In physics, we define flux for flow quantity or fields which are analogous to flow quantity like electric field or magnetic field. For example, in fluid dynamics, the fluid flow is described by velocity field \vec V, which denotes fluid velocity.

The volume of fluid passing through a surface *S* per unit time is given by flux of velocity field across the surface *S* i.e. \int \vec V \cdot \widehat{n} dS

If *S* is a closed surface, then flux of velocity field across a closed surface *S*, \oint {\vec V \cdot \hat ndS} gives the net amount of fluid flowing across the closed surface S per unit time.

If \oint {\vec V \cdot \hat ndS = 0} then one of the following cases will hold

(a) There is neither source or sink and amount of liquid flowing in and out of the surface *S* is equal. So, the net inflow or outflow is zero.

(b) There is a source and sink of equal magnitude and amount of liquid flowing in and out of the surface is zero. Also, there is no net inward or outward flow.

If \oint {\vec V \cdot \hat ndS} > 0 , there is net outward flow and hence there must exist a source of fluid flow or there exist a source and sink both but strength of source is more than sink.

If \oint {\vec V \cdot \hat ndS} < 0 there is net inward flow and hence there must exist a sink of fluid flow or there exist both a source and sink but strength of sink is more than that of source.

So, non-zero value of flux of a flow quantity across a closed surface denotes existence of source or sink of that flow quantity. Not only this, the magnitude of flux linearly depends on strength of source or sink.

The electric field though itself does not represent flow quantity but can be treated analogous to flow quantity. We can visualise the electric field by a curve along which a unit positive test charge would move due to force *qE* experienced by it if left free in electric field. This curve is called electric line of force. The electric field vector at any point will be tangent to the line of force. So, flux of electric field across a surface can be visualised by the number of lines of force passing across the surface.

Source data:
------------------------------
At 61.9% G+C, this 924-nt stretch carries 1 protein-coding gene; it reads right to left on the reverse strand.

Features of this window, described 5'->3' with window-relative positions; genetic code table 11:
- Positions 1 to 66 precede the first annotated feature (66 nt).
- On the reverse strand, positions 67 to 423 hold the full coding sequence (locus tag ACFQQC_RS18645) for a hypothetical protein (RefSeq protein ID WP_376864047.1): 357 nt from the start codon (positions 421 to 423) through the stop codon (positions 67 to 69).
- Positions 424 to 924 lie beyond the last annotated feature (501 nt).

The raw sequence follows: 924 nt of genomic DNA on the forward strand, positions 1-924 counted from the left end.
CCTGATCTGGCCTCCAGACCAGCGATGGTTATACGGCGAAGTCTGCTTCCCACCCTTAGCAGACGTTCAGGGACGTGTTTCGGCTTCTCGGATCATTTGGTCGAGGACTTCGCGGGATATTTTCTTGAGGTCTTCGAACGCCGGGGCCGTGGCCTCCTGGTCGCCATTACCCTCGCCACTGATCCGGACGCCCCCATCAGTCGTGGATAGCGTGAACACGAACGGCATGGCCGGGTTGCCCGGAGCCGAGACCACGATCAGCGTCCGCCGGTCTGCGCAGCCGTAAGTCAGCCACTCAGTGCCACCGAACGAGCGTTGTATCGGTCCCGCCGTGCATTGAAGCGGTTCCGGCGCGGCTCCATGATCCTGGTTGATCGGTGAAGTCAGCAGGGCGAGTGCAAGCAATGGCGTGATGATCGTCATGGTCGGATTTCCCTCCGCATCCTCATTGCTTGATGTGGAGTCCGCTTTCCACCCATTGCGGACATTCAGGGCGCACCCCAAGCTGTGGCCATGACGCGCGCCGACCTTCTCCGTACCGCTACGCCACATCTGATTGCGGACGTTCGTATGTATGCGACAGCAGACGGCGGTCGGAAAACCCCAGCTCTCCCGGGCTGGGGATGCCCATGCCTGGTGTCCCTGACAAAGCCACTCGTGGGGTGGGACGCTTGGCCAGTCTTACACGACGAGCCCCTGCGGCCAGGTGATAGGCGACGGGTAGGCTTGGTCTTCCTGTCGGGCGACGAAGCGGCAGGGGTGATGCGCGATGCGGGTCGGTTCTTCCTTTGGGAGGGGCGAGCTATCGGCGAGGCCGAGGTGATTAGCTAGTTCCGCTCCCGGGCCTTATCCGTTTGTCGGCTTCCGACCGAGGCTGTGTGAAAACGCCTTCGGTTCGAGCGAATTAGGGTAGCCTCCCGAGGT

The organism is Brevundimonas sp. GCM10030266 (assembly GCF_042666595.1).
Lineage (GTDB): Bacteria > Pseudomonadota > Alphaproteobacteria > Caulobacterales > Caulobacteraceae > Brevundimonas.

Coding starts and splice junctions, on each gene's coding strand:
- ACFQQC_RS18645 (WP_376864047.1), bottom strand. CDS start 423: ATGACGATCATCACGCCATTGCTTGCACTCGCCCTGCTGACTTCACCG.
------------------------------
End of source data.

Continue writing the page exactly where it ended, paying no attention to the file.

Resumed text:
If flux of electric field across a closed surface is zero, there is either no source and sink or there are both source and sink but of equal magnitude. Source of electric field is positive charge and sink of electric field is negative charge.

If the flux of electric field across the closed surface is positive, then it signifies the presence of net positive charge in the volume enclosed by the surface *S* and if the flux is negative then there exists net negative charge inside. Not only this, the magnitude of flux will linearly depend on the magnitude of charge enclosed.

The relation between flux of electric field across the closed surface *S* and magnitude of charge enclosed by it is given by Gauss Law of Electrostatics.

Let us take some examples to illustrate the meaning of flux.

Consider a square plate of side length a placed in a uniform electric field E_\circ .

In general, flux of a vector function or field \vec F across a surface *S* is defined by surface integral

\phi = \int\limits_S {\vec F \cdot \hat ndS}

The flux of electric field is given by

\phi = \int\limits_S {\vec E \cdot \hat ndS} (\vec E||\hat n)

= {E_0}\int\limits_S {dS}

= E_0a^2

= (\vec E||\hat n)